Most researchers are familiar with the importance of citing references to written material in their research articles. The same principles apply to data:
- if using data produced by someone else, it is appropriate to credit them for it
- if using personally created data, providing access to this will allow others to re-use and cite it
- access to the raw data may facilitate validation of the research
Many journals, data centres and repositories may have their own preferred styles, so you should consult their specific guidance on citing data.
DataCite is an international organisation founded in London in 2009.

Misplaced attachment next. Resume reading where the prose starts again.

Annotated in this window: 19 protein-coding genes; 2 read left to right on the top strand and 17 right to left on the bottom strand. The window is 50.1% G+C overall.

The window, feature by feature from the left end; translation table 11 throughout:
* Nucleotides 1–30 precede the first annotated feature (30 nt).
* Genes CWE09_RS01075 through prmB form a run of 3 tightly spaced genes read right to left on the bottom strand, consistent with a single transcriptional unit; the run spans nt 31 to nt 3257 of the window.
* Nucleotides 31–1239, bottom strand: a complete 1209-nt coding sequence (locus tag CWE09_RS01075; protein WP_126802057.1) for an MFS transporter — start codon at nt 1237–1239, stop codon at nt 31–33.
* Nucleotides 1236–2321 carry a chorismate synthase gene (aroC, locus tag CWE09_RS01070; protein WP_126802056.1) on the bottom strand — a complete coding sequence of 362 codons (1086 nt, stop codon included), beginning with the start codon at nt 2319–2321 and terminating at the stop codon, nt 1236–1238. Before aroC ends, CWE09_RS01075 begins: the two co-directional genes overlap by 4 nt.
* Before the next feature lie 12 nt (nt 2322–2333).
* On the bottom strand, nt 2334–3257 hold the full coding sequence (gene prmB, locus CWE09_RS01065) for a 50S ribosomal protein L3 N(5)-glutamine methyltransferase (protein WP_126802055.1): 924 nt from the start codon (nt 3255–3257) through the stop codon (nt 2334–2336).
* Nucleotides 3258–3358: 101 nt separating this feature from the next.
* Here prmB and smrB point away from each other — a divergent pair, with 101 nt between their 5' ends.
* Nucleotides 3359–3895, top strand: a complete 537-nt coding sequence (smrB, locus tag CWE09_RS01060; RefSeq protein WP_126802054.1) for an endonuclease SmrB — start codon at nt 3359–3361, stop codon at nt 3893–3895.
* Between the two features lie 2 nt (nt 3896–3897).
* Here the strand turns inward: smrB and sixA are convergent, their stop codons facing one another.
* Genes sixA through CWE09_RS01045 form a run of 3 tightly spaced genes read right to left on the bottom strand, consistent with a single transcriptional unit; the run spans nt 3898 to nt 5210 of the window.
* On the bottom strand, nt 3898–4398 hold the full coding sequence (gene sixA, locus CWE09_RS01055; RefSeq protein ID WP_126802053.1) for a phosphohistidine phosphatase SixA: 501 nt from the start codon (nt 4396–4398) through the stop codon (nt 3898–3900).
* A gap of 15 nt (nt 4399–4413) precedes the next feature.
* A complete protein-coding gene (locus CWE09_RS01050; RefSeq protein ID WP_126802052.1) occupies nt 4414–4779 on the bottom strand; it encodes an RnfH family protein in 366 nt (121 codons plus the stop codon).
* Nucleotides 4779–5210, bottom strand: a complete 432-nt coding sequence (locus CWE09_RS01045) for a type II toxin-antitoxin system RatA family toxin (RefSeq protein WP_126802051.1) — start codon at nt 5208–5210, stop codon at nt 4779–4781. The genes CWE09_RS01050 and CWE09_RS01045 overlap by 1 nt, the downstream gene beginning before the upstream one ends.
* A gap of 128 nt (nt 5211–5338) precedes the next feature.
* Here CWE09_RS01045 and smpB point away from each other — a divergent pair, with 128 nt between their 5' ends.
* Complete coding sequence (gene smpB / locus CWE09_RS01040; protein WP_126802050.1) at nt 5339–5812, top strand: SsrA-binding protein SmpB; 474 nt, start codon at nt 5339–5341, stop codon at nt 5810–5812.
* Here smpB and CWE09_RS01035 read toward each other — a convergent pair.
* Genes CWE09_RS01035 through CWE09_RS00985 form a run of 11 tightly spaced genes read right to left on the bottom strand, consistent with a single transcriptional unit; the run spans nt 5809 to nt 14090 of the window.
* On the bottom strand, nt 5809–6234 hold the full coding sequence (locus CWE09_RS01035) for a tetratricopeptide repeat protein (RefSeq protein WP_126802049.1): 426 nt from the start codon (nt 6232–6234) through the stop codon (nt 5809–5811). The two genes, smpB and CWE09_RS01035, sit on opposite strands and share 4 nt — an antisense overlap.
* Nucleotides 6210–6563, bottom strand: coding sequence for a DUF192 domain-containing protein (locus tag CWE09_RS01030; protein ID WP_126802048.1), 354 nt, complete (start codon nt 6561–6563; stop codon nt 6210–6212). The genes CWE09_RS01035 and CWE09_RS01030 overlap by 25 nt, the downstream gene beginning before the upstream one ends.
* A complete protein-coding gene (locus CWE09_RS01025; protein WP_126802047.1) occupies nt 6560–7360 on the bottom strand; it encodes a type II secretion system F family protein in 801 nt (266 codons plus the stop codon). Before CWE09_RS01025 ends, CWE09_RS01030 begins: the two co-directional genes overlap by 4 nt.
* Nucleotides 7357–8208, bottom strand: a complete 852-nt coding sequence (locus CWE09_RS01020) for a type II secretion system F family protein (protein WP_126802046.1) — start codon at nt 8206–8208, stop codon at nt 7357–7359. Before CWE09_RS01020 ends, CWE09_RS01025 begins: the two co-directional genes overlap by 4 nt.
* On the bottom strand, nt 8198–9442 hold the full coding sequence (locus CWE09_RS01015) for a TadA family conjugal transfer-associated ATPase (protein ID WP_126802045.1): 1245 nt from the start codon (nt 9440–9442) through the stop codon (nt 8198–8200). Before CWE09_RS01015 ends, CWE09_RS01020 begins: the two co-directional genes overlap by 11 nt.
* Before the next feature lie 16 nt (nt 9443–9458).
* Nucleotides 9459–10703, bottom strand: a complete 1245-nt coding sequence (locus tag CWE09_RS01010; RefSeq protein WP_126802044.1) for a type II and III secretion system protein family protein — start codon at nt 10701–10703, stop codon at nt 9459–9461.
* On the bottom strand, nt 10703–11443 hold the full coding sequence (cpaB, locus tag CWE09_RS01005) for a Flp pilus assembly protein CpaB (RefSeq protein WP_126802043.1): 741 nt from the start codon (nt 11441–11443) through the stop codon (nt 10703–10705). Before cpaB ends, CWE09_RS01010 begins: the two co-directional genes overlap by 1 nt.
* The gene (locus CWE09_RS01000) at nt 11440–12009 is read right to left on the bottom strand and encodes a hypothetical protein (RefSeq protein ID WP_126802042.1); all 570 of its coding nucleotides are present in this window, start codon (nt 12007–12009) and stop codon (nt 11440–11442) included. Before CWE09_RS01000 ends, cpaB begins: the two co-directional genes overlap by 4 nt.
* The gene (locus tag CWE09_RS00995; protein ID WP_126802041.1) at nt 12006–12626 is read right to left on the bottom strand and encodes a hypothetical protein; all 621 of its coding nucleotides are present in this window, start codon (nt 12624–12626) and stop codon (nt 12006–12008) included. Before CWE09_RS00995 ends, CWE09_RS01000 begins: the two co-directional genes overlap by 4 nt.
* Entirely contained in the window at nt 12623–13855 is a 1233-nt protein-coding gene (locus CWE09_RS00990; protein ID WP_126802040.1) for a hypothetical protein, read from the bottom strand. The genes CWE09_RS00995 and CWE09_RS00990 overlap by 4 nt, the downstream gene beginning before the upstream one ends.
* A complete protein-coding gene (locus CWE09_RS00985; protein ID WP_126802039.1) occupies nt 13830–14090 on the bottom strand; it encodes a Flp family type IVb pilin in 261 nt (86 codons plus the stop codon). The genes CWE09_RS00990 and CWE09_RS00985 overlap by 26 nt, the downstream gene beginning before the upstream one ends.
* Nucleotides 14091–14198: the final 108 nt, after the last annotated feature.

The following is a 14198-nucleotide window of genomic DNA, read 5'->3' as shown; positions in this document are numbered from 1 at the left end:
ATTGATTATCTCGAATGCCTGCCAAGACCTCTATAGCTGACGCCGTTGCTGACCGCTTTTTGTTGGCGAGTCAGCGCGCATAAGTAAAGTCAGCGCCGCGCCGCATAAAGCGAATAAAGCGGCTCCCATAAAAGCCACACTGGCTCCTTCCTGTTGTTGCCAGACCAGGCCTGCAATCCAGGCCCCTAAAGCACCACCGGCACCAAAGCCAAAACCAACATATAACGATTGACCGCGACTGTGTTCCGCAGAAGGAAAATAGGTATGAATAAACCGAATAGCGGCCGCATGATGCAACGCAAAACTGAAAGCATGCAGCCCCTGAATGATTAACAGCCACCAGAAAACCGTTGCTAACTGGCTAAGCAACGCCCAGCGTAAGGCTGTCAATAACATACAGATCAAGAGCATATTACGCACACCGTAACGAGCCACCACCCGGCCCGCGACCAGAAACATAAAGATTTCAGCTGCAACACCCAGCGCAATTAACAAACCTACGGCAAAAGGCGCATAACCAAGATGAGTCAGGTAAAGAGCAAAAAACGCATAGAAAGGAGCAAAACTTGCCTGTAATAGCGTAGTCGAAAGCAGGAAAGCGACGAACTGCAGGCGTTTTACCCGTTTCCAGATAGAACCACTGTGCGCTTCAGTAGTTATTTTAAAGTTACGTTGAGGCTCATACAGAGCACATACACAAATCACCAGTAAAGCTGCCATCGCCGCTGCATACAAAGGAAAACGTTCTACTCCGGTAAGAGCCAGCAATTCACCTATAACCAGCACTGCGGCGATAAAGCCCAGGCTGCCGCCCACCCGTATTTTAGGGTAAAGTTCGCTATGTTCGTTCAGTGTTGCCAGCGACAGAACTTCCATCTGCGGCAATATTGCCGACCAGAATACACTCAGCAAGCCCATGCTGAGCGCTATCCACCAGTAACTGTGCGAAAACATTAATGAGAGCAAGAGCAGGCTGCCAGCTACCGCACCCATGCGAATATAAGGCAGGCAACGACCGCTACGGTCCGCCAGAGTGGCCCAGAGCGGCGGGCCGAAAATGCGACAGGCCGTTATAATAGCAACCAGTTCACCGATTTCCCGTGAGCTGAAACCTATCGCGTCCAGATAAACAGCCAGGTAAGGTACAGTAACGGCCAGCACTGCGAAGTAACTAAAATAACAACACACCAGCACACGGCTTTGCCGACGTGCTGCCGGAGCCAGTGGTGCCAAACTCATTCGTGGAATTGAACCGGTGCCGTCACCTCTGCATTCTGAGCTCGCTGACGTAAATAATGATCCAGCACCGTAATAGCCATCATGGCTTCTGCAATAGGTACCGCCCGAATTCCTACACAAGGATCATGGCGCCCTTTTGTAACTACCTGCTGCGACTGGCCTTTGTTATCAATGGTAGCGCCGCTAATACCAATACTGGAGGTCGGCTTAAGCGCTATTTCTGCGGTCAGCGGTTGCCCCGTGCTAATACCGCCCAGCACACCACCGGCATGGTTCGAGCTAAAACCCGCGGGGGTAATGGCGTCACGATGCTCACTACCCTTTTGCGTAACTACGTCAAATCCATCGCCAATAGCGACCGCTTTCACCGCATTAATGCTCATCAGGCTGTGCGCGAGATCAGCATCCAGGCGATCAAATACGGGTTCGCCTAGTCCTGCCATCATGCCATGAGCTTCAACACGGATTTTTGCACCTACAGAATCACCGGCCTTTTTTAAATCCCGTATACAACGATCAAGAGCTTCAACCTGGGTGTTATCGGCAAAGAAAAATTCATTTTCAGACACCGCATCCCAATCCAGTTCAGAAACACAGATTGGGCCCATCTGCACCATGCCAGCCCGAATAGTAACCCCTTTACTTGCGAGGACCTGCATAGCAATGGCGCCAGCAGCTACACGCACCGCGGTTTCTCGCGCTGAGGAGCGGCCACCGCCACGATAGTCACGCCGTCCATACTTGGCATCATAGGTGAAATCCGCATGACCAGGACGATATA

It organises workshops to promote good practice, manages a metadata schema (pdf) for citation, and issues DOIs - unique digital object identifiers which will reliably link to the data even in the repository in which it resides changes.
How is data cited?
As with citations of written articles, there are variations in the style and format of data citations. The following format is one example:
Creator (publication year). Title. Version. Publisher. Resource type. Identifier
Creator: Author or researcher
Publication year: the date when the dataset was published rather than when it was created
Publisher: the data centre or repository
Resource type: to facilitate accessing the data
Identifier: locational information i.e. a URL or preferably a DOI